Helen and Alastair - some background

Helen and Alastair - some background : We have always hoped to return to Africa once more before we're too old (perhaps we already are!). Alastair first went to Africa in 1974 as a junior doctor, working for the Church of Scotland in a small hospital in Transkei, South Africa. I met Alastair there in 1982, were married in 1984 and continued in Transkei until 1988. From there we went to Kenya, as employees of the Church of Scotland, where Alastair ran Chogoria Hospital. We left in 1995, with Alec, Peter and Becky to establish the children's schooling and our work in Britain. Here Alastair found himself as consultant in Breast cancer surgery, and Helen initially trained and worked as a GP before "evolving" to full time ordained ministry. Alec is now married to Ruth, and they have baby Zach; Pete is in his final year of medicine in Edinburgh, and Becky half way through nurse training in Oxford.

The Diocese of Western Tanganyika is a partner of Gloucester diocese. The plan is for Helen to join the teaching staff of the Bible College, teaching those preparing for ministry. Alastair will teach English to the students at the college, as well as doing some surgery at the church-run hospitals, and helping with project management in the Diocese.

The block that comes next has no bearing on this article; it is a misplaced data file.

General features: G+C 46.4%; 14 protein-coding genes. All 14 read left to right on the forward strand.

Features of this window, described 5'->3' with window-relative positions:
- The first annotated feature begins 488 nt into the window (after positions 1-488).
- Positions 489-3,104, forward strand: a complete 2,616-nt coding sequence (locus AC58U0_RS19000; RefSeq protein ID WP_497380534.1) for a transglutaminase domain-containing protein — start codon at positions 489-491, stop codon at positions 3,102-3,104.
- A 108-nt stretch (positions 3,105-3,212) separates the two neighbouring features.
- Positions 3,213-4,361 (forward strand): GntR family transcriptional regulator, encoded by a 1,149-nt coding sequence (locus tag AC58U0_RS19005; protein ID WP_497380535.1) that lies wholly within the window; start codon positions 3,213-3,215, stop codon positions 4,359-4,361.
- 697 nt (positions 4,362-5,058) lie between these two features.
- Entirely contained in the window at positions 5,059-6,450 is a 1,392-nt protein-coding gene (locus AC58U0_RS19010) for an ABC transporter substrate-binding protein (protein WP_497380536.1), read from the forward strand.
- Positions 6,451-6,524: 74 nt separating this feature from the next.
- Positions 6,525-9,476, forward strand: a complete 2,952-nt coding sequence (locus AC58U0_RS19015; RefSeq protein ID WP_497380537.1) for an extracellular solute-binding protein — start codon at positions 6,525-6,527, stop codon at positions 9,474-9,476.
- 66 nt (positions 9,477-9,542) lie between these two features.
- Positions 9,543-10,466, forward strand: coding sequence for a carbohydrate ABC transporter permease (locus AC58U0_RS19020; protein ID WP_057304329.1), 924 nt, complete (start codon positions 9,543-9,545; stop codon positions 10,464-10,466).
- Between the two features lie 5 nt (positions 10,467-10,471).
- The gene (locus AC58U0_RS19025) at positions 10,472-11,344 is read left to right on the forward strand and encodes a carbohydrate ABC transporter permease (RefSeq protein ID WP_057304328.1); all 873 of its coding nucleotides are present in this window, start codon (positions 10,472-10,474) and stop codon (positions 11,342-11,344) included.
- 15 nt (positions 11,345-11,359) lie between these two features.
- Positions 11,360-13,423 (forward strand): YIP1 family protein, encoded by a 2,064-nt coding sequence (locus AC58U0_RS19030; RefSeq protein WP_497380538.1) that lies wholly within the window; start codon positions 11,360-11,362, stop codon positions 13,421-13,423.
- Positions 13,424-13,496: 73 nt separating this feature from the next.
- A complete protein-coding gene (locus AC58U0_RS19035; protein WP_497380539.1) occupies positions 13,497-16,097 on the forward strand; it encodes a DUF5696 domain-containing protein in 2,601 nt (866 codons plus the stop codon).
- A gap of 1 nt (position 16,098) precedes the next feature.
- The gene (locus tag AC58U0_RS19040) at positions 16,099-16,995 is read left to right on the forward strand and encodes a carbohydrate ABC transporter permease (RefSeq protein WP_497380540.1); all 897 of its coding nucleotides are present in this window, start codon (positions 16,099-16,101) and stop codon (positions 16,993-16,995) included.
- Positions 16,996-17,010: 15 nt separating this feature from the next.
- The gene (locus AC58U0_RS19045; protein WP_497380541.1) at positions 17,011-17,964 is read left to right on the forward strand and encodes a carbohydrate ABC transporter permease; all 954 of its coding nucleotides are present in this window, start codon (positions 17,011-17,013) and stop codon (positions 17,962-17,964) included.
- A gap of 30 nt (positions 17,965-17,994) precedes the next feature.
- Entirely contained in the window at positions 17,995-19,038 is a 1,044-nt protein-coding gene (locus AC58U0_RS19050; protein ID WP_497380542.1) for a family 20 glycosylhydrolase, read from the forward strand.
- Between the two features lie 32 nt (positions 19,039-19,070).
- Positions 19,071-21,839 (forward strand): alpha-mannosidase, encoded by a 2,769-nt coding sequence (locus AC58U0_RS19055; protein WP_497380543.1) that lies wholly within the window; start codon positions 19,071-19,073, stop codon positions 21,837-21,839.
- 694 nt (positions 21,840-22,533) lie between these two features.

We will keep you updated on our plans over the next few months and will greatly value your prayer support. Our current prayer requests - and thanks to God of course - will be posted on the side bar.

Sunday, 17 June 2012

Chickens and goats

The chicken was very tender - "fell off the bone", and we barely needed the toothpicks which are usually an essential item at the end of any meal that includes meat or chicken. We had a very good evening with the Bishop and his wife, and its great to now feel our house is ready for such occasions.
Today in the Cathdral when people gave their offerings (this is done by everyone walking to the front of church while the choir sing and dance - everyone of course being several hundred) - one person brought a live goat on a lead! The goat was then tied to the altar rail during communion, though complained rather a lot so the Eucharistic prayer was set to a background of the goat bleeting. I had just been preaching about how God's love and welcome is for everyone, and that this is symbolised when we come for communion - I hadn't included goats!!
As is the custom the goat was then auctioned at the end of the service, and reached a healthy 40,000 shillings.
New students arrived at college today ready to start an intensive English and introduction to theology course tomorrow. I've been responsible for much of the planning, and am looking forward to it. Alastair has just left - in the dark - for Shunga hospital again : his 5th emergency section this week.

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